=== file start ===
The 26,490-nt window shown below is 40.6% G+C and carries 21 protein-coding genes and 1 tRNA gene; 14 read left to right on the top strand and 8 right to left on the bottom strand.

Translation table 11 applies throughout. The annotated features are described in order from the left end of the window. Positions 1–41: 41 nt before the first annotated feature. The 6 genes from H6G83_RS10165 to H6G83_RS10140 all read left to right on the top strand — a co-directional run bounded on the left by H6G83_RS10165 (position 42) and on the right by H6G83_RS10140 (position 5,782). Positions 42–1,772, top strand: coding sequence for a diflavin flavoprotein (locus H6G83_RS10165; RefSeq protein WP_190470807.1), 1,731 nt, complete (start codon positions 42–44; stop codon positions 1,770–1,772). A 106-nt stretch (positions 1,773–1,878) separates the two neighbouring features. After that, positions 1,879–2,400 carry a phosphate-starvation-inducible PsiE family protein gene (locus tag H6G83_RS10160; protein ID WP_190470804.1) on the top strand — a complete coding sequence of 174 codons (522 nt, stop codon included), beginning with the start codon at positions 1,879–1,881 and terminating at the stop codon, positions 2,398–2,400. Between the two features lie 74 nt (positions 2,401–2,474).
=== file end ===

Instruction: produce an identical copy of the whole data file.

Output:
The 26,490-nt window shown below is 40.6% G+C and carries 21 protein-coding genes and 1 tRNA gene; 14 read left to right on the top strand and 8 right to left on the bottom strand.

Translation table 11 applies throughout. The annotated features are described in order from the left end of the window. Positions 1–41: 41 nt before the first annotated feature. The 6 genes from H6G83_RS10165 to H6G83_RS10140 all read left to right on the top strand — a co-directional run bounded on the left by H6G83_RS10165 (position 42) and on the right by H6G83_RS10140 (position 5,782). Positions 42–1,772, top strand: coding sequence for a diflavin flavoprotein (locus H6G83_RS10165; RefSeq protein WP_190470807.1), 1,731 nt, complete (start codon positions 42–44; stop codon positions 1,770–1,772). A 106-nt stretch (positions 1,773–1,878) separates the two neighbouring features. After that, positions 1,879–2,400 carry a phosphate-starvation-inducible PsiE family protein gene (locus tag H6G83_RS10160; protein ID WP_190470804.1) on the top strand — a complete coding sequence of 174 codons (522 nt, stop codon included), beginning with the start codon at positions 1,879–1,881 and terminating at the stop codon, positions 2,398–2,400. Between the two features lie 74 nt (positions 2,401–2,474).